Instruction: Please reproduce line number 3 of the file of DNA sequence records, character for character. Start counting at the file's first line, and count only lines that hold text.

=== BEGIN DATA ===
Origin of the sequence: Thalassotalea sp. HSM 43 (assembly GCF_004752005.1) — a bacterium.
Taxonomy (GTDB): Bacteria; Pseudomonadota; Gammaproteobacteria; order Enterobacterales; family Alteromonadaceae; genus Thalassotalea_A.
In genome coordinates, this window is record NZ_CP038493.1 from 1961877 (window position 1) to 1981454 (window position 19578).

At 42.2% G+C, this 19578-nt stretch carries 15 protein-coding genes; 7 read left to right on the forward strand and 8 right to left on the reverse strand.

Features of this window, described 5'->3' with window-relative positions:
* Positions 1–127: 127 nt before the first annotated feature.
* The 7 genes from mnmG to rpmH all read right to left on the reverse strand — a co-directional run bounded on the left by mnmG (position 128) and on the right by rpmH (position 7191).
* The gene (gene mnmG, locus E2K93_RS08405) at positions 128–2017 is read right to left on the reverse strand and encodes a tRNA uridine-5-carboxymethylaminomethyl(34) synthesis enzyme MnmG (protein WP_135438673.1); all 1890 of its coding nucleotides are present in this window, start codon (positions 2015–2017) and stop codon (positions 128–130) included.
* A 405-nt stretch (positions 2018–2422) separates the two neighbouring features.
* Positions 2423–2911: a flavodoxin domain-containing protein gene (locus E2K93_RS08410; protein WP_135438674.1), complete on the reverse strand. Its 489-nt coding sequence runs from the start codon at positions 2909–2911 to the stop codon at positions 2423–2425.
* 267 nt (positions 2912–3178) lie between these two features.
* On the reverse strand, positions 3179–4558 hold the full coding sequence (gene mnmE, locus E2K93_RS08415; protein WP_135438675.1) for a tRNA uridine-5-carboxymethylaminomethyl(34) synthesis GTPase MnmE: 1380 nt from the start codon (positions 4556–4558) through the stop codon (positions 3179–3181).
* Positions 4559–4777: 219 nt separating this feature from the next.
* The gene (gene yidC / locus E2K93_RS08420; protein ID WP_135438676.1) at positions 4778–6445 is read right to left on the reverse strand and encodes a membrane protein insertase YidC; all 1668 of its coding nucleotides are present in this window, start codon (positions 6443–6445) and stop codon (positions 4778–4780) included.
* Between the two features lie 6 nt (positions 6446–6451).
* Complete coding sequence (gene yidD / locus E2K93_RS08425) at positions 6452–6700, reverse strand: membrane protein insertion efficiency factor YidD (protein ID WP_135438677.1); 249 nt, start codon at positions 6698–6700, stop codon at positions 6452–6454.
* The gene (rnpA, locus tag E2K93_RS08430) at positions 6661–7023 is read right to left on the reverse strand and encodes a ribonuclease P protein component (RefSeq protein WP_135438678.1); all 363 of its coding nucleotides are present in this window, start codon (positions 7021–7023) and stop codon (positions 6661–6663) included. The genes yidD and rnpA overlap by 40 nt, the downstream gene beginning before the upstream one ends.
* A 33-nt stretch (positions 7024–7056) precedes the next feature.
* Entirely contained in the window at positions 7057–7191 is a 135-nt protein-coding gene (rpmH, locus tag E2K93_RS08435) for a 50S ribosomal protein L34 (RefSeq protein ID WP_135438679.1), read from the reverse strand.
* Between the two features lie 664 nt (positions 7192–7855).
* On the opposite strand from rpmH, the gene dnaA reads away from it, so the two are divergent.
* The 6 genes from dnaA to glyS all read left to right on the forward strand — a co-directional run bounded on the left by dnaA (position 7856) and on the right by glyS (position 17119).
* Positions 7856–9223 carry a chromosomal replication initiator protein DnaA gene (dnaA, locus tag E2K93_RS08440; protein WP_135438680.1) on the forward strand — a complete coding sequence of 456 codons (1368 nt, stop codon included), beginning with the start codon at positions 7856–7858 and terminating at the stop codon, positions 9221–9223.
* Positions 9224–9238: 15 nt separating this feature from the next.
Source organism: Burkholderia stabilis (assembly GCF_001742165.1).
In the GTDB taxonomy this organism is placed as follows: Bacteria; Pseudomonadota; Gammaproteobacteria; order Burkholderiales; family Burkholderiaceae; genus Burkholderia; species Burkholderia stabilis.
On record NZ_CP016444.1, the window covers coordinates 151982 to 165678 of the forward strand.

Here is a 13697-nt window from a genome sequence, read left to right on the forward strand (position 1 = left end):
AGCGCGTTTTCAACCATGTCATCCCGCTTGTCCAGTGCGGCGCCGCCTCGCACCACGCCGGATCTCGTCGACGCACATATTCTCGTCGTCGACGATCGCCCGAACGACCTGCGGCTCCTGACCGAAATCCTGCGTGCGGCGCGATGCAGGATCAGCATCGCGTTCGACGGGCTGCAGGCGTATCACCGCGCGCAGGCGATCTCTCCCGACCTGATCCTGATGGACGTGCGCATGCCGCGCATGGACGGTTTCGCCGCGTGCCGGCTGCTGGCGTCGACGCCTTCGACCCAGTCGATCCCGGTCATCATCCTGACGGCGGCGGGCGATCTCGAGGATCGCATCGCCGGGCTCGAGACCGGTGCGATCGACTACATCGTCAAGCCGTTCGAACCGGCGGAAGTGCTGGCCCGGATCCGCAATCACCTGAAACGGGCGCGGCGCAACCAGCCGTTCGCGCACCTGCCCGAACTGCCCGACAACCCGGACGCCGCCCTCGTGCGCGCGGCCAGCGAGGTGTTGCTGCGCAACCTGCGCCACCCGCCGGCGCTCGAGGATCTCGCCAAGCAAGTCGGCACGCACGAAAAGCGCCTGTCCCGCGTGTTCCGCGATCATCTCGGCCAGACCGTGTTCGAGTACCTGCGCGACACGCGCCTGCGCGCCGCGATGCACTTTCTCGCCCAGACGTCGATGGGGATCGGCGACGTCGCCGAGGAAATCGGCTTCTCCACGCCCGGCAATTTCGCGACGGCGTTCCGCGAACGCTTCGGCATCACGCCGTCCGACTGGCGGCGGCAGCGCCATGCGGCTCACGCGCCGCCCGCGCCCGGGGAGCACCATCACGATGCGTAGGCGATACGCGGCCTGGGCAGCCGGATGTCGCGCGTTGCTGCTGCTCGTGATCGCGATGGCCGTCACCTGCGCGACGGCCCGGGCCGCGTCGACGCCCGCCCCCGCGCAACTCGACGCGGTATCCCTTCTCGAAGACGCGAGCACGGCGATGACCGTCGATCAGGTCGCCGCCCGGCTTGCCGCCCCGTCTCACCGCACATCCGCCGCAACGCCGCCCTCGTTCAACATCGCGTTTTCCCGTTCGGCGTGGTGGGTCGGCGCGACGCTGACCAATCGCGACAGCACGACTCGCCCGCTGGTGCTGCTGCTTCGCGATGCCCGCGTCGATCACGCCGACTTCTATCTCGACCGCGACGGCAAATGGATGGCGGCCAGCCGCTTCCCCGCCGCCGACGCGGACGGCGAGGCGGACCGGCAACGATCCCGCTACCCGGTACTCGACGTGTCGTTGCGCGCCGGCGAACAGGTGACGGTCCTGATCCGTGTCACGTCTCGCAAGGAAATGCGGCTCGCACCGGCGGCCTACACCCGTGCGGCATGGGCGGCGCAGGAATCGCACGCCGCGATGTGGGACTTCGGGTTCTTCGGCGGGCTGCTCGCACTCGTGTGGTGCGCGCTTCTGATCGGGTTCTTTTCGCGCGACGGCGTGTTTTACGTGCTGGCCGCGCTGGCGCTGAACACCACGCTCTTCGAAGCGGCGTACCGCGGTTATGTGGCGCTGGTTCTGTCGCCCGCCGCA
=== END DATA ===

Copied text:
In genome coordinates, this window is record NZ_CP038493.1 from 1961877 (window position 1) to 1981454 (window position 19578).